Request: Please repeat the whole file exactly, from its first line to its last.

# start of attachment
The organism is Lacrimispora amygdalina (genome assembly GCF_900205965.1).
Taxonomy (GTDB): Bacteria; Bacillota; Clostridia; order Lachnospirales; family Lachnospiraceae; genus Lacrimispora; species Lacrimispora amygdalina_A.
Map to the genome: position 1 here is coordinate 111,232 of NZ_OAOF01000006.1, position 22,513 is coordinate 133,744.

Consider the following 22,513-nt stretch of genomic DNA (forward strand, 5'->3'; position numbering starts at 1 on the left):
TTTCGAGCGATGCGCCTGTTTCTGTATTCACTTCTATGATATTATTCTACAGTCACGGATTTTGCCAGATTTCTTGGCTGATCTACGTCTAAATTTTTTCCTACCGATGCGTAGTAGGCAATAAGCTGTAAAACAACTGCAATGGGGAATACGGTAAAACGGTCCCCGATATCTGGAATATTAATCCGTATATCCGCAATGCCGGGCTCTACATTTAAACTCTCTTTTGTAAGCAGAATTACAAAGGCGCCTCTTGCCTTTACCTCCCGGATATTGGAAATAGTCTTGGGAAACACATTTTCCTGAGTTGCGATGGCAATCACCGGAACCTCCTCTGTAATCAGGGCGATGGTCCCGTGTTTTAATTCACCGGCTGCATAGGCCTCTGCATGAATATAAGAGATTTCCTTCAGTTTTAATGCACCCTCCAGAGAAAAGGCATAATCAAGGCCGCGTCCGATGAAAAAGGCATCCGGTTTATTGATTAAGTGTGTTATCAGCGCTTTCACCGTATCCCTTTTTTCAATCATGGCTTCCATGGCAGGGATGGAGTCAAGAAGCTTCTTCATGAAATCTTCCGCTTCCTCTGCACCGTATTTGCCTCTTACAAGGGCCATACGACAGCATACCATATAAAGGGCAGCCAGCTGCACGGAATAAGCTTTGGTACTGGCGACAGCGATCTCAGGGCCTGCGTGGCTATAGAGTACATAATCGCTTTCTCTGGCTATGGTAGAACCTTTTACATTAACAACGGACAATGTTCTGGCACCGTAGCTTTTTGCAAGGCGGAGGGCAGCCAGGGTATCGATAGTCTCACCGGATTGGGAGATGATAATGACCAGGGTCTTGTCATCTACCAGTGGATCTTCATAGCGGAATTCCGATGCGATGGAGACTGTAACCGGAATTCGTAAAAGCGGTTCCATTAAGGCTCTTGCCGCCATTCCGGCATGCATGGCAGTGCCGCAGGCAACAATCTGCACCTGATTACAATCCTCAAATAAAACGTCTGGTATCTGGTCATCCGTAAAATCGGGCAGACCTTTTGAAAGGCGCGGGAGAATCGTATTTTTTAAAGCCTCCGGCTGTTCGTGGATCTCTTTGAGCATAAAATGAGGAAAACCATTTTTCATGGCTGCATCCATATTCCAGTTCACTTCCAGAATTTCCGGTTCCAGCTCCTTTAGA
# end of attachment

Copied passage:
The organism is Lacrimispora amygdalina (genome assembly GCF_900205965.1).
Taxonomy (GTDB): Bacteria; Bacillota; Clostridia; order Lachnospirales; family Lachnospiraceae; genus Lacrimispora; species Lacrimispora amygdalina_A.
Map to the genome: position 1 here is coordinate 111,232 of NZ_OAOF01000006.1, position 22,513 is coordinate 133,744.

Consider the following 22,513-nt stretch of genomic DNA (forward strand, 5'->3'; position numbering starts at 1 on the left):
TTTCGAGCGATGCGCCTGTTTCTGTATTCACTTCTATGATATTATTCTACAGTCACGGATTTTGCCAGATTTCTTGGCTGATCTACGTCTAAATTTTTTCCTACCGATGCGTAGTAGGCAATAAGCTGTAAAACAACTGCAATGGGGAATACGGTAAAACGGTCCCCGATATCTGGAATATTAATCCGTATATCCGCAATGCCGGGCTCTACATTTAAACTCTCTTTTGTAAGCAGAATTACAAAGGCGCCTCTTGCCTTTACCTCCCGGATATTGGAAATAGTCTTGGGAAACACATTTTCCTGAGTTGCGATGGCAATCACCGGAACCTCCTCTGTAATCAGGGCGATGGTCCCGTGTTTTAATTCACCGGCTGCATAGGCCTCTGCATGAATATAAGAGATTTCCTTCAGTTTTAATGCACCCTCCAGAGAAAAGGCATAATCAAGGCCGCGTCCGATGAAAAAGGCATCCGGTTTATTGATTAAGTGTGTTATCAGCGCTTTCACCGTATCCCTTTTTTCAATCATGGCTTCCATGGCAGGGATGGAGTCAAGAAGCTTCTTCATGAAATCTTCCGCTTCCTCTGCACCGTATTTGCCTCTTACAAGGGCCATACGACAGCATACCATATAAAGGGCAGCCAGCTGCACGGAATAAGCTTTGGTACTGGCGACAGCGATCTCAGGGCCTGCGTGGCTATAGAGTACATAATCGCTTTCTCTGGCTATGGTAGAACCTTTTACATTAACAACGGACAATGTTCTGGCACCGTAGCTTTTTGCAAGGCGGAGGGCAGCCAGGGTATCGATAGTCTCACCGGATTGGGAGATGATAATGACCAGGGTCTTGTCATCTACCAGTGGATCTTCATAGCGGAATTCCGATGCGATGGAGACTGTAACCGGAATTCGTAAAAGCGGTTCCATTAAGGCTCTTGCCGCCATTCCGGCATGCATGGCAGTGCCGCAGGCAACAATCTGCACCTGATTACAATCCTCAAATAAAACGTCTGGTATCTGGTCATCCGTAAAATCGGGCAGACCTTTTGAAAGGCGCGGGAGAATCGTATTTTTTAAAGCCTCCGGCTGTTCGTGGATCTCTTTGAGCATAAAATGAGGAAAACCATTTTTCATGGCTGCATCCATATTCCAGTTCACTTCCAGAATTTCCGGTTCCAGCTCCTTTAGA